Books I probably read at least twice a year
Harry Potter, JK Rowling. Hands down, collectively. Every time I read them, I come away with something different. Right now, Rowling's depiction of grief and depression suddenly resonate more than they once did. Also, her plotting has made me more aware of the strings lesser writers pull. And the woman is funny.
Pride and Prejudice. I mindlessly adopted Twain's attitude towards Jane Austen, and when I had to read P&P for class, I promptly pulled out the barbecue sauce to slather it on all those words I had to go and eat.
Revelatory reads: my world changed for having read these books. Or the writing was so good it makes me want to cry, that I'll never be able to do that.
Letters from the Earth, Mark Twain. In 48 hours, my 8-10 page paper on the intersection of Otto von Bismarck and Mark Twain is due. I have started flipping through the books I bought on and of Twain a couple weeks before. With LFE, I forget about Huck Finn, forget about blood and iron, and am permanently and forever in love with Mark Twain. I get a B-plus on the paper, but I don't know what it's about.
The Blind Assassin, Margaret Atwood. I thought I was all outsmarting Atwood, but I was wrong. I'm not as smart as I think, and every now and then someone needs to remind me of that. Figured it would be a Canadian.
Animals Make Us Human, Temple Grandin. All y'all know I talk about my aminals too much. Their behavior fascinates me. In college I did some research (from a touchy-feely perspective) on animal welfare, specifically the welfare of the animals we eat. I love eating animals. Eating animals is one of the reasons I'm glad to be alive. So I want the animals I eat to have led reasonably pleasant existences. Temple Grandin talks about how this is possible, but also what constitutes a reasonably pleasant existence for an animal. I babbled for weeks about this book, and her earlier Animals in Translation, to any captive audience I could find.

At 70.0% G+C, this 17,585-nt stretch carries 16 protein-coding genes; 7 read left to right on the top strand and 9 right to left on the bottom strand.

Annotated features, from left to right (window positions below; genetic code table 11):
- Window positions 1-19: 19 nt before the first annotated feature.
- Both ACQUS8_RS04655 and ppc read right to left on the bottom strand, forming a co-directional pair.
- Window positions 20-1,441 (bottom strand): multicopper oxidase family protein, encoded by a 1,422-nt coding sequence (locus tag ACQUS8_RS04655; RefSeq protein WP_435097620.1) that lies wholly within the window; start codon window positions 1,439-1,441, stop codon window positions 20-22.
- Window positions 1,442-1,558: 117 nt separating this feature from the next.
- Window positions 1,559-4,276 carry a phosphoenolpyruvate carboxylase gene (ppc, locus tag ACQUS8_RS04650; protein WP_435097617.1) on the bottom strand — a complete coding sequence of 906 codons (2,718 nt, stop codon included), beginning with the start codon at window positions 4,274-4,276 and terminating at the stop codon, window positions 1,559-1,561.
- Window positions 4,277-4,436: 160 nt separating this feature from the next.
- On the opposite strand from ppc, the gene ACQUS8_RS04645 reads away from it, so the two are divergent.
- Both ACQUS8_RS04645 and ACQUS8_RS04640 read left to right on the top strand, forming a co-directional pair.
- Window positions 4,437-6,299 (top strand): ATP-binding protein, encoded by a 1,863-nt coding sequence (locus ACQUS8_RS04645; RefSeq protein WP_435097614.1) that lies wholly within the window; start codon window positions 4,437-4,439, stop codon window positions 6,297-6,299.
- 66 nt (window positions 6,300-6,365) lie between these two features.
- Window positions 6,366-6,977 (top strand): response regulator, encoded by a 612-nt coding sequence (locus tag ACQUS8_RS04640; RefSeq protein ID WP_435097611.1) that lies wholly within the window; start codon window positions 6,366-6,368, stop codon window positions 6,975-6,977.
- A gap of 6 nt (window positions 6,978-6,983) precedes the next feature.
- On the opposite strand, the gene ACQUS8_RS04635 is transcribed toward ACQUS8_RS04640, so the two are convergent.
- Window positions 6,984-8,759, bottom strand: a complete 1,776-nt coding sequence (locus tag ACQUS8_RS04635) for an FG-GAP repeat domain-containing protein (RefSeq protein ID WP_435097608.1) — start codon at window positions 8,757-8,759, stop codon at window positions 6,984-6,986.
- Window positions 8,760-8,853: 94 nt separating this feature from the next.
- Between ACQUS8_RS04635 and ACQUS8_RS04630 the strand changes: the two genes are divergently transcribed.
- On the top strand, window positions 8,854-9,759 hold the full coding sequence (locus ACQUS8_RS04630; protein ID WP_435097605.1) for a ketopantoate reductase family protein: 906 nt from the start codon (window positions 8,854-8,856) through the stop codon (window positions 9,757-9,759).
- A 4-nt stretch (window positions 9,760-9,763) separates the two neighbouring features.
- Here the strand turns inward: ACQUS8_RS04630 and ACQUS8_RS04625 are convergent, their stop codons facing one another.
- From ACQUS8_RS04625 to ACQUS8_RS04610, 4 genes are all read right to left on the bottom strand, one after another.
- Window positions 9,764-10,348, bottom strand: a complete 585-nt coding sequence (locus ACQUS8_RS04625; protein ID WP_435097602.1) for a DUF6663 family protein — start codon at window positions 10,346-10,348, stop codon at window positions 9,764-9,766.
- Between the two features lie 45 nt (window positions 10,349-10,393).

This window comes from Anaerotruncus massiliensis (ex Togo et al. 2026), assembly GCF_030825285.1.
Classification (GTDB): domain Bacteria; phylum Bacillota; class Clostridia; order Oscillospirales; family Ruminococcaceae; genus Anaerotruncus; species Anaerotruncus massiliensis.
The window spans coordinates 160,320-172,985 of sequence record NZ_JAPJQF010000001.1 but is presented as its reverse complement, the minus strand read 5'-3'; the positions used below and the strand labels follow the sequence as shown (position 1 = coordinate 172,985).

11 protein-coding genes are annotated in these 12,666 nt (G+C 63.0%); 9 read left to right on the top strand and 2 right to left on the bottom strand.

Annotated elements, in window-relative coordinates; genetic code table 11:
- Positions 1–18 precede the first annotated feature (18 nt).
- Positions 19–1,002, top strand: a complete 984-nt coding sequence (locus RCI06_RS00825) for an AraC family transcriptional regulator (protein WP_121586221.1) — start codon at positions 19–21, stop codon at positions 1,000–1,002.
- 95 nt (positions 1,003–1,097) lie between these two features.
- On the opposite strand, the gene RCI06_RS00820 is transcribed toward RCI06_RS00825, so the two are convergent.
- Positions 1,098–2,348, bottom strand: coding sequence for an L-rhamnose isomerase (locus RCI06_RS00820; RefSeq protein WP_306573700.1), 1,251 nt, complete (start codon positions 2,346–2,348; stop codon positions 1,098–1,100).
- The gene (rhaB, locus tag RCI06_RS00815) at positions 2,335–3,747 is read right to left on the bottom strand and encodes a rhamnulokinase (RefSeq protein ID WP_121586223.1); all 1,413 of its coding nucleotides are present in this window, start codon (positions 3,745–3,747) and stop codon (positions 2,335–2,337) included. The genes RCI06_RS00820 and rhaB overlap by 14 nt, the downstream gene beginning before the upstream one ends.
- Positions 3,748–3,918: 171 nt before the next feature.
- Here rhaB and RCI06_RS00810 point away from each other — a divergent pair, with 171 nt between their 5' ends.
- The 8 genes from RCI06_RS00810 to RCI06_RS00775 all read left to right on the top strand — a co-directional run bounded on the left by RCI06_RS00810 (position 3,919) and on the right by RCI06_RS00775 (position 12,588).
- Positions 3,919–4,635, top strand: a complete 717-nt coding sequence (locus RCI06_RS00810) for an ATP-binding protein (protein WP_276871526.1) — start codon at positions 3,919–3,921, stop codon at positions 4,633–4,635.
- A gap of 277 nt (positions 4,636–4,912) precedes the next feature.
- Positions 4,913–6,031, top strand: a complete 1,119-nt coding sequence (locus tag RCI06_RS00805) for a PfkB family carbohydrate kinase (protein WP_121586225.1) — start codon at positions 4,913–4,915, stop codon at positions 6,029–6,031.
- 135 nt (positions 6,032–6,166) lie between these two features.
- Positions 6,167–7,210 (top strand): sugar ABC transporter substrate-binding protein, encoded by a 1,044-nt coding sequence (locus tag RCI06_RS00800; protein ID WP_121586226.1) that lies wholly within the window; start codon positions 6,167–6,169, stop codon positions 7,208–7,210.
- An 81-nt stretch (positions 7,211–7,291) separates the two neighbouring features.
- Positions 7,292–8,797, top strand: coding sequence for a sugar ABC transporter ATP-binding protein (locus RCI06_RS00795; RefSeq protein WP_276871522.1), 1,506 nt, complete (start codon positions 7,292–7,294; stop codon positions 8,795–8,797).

Quarantine, Jim Crace. Jesus is a feckless (dirty hippy) who accidentally saves the life of a thoroughly evil man. The writing, oh, the writing makes me weep. It's stark, and brutal, and beautiful.
River Town, Peter Hessler. A memoir of two years in the Peace Corp teaching English in a town that hadn't seen Westerners in living memory. Every student has a horror story in his family's background, and that was normal.
Required reading that took me five years to come back to
The Great Gatsby, F. Scott Fitzgerald. My great-great-grandfather killed his wife. I owed it to him to give his book another chance.
The book I'd take to the deserted island
A Short History of Nearly Everything, Bill Bryson. It's the history of how we know sciency stuff. The writing is engaging, and breezy, and enjoyable, but there's so much information I could read it all the way through, put it down, go have lunch, start it up again, and immediately find myself in awe of all the stuff I didn't know.
Books I'll never finish, God help me, I've tried.
Heart of Darkness, Joseph Conrad.
The Satanic Verses, Salman Rushdie.
Books that should have made a list of mine, but didn't.
His Dark Materials, Phillip Pullman. God help him (or not), the man just isn't funny. Loved the books, but probably won't read them again because they aren't funny. Even if they do include a Texan and a talking polar bear. For weeks, I dreamt about having a polar bear cub, even when my husband told me I couldn't have one.
Lolita, Nabokov. Loved the book, own the book, don't see myself ever reading it again.
Okay, that's enough for now.
The 13 1/2 Lives of Captain Bluebear, Walter Moers. Because who knew the Germans had the whimsy?